TUESDAY, MAY 10, 2005 12:00 AM
On our letters page today, the Senate is urged to approve a House-passed bill that would put more sunshine on the disciplinary procedure for physicians in this state. The legislation deserves approval as does a similar proposal for South Carolina veterinarians.
At this point, the change in the rules governing complaints against physicians has a better chance of becoming law than increased public access to complaints against vets, even though the proposals started out much the same.
Unfortunately, the House removed a provision for increased access to vet board records before it passed a comprehensive veterinarian practice bill. Sen. Larry Grooms of Bonneau is spearheading an effort to add the provision to the comprehensive vet bill now on the contested Senate calendar. Actually, Sen. Grooms tells us he is holding up the legislation in hopes of getting a compromise that stands a chance of passage.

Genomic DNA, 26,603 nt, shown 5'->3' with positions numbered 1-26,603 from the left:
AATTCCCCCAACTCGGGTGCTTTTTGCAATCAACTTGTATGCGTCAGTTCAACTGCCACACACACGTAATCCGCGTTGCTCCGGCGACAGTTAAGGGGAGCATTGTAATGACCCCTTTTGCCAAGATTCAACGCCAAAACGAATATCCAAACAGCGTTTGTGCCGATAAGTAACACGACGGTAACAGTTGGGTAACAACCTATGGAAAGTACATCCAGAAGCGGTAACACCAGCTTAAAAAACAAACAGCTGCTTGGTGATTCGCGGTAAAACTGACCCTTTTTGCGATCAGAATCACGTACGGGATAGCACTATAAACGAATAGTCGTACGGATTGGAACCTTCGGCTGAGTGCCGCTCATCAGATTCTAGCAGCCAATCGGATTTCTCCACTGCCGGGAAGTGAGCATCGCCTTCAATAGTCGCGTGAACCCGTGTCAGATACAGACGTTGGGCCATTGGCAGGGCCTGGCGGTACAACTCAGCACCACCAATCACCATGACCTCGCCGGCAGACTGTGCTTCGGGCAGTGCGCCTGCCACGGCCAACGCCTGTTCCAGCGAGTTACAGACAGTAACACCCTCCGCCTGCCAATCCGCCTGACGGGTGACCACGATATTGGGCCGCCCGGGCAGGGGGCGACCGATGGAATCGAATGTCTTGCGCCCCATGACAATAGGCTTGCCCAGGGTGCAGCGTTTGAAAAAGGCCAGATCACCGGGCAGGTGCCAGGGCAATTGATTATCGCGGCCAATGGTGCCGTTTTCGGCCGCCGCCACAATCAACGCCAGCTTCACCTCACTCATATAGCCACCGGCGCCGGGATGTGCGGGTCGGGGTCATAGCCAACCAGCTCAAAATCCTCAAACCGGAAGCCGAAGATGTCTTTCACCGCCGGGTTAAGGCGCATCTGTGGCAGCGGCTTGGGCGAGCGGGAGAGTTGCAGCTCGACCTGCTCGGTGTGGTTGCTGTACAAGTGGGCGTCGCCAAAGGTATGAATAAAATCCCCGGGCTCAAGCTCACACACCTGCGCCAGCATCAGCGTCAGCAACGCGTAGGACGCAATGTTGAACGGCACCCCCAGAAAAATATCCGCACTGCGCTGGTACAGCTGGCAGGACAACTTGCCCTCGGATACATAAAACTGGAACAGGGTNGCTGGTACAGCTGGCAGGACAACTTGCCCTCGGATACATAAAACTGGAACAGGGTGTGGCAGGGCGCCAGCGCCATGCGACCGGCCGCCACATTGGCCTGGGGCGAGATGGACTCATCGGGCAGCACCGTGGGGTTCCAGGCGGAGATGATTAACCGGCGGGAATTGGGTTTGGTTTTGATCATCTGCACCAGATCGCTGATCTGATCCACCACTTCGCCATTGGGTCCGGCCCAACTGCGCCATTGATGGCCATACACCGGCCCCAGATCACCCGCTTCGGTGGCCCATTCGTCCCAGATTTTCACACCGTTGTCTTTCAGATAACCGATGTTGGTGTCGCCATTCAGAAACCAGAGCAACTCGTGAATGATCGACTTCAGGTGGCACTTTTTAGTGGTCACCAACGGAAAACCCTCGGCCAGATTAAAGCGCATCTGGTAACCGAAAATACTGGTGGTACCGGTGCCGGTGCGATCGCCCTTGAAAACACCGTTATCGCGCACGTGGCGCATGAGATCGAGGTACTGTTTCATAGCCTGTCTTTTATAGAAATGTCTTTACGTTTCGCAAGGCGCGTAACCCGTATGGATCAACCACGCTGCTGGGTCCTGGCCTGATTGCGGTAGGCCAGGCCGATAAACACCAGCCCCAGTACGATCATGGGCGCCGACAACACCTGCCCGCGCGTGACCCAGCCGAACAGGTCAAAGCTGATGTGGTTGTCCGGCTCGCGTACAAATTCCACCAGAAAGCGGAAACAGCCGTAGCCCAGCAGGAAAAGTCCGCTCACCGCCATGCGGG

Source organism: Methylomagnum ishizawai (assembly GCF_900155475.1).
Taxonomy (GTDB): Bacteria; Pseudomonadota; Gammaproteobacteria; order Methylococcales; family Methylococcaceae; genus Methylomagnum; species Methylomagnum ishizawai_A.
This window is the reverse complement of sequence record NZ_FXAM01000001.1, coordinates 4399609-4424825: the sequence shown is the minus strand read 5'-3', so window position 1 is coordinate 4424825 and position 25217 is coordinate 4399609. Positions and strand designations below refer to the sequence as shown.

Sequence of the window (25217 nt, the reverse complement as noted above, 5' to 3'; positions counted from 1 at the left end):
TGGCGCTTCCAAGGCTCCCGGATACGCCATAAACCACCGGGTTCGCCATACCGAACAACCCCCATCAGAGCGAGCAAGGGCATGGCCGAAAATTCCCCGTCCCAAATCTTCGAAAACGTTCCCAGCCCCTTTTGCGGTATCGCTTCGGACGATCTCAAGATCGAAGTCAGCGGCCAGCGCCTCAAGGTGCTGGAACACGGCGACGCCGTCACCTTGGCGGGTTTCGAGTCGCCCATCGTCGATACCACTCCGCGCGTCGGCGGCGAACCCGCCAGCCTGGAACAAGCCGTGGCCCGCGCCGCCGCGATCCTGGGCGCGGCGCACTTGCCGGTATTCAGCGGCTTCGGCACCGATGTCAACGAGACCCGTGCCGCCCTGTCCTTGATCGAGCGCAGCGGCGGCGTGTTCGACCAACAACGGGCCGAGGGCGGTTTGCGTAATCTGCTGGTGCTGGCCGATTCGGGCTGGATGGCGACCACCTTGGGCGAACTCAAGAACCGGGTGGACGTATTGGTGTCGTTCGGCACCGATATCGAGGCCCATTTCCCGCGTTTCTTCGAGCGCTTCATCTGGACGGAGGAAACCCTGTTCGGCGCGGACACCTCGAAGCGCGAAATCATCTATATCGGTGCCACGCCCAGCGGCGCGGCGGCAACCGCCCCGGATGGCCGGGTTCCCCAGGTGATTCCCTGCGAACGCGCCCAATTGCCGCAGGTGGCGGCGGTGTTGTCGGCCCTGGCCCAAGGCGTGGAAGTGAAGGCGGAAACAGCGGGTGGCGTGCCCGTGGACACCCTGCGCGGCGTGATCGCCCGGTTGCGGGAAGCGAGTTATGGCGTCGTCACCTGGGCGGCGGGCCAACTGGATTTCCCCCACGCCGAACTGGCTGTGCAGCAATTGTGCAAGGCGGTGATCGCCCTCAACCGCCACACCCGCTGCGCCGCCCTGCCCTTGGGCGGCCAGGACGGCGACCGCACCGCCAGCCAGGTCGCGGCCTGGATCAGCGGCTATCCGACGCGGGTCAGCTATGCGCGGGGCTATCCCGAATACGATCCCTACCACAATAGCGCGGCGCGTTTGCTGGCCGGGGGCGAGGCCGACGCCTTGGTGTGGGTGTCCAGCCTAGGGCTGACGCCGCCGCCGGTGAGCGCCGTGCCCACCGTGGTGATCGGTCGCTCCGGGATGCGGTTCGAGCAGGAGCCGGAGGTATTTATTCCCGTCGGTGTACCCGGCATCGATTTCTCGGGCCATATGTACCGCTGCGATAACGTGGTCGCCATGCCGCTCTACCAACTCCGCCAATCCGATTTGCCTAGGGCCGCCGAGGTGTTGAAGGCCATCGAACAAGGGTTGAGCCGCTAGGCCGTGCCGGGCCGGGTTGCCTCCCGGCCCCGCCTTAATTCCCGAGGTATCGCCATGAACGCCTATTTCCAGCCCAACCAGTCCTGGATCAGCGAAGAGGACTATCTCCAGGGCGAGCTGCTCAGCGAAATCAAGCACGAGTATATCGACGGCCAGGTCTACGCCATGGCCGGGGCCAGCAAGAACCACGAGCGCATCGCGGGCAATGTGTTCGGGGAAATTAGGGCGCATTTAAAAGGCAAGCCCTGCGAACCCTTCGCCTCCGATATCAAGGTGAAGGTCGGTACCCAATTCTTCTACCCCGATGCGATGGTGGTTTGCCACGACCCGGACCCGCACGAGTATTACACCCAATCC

The senator has been working with a Mount Pleasant housewife, Marcia Rosenberg, who has spent the past several years trying to ensure that other pet owners wouldn’t face the stonewall she first encountered when she filed a complaint after botched surgery on her kitten. She persevered in that case and after other complaints were filed, the veterinarian involved agreed to close his practice.
As Bill Rogers of the S.C. Press Association notes in his letter, medical groups haven’t opposed the effort to balance the protection of physicians against unfounded complaints with the public’s right of access to complaints that the medical board takes seriously enough to call for a hearing. The same should be true of veterinary medicine.
This article was printed via the web on 5/10/2005 10:54:02 AM . This article
appeared in The Post and Courier and updated online at Charleston.net on Tuesday, May 10, 2005.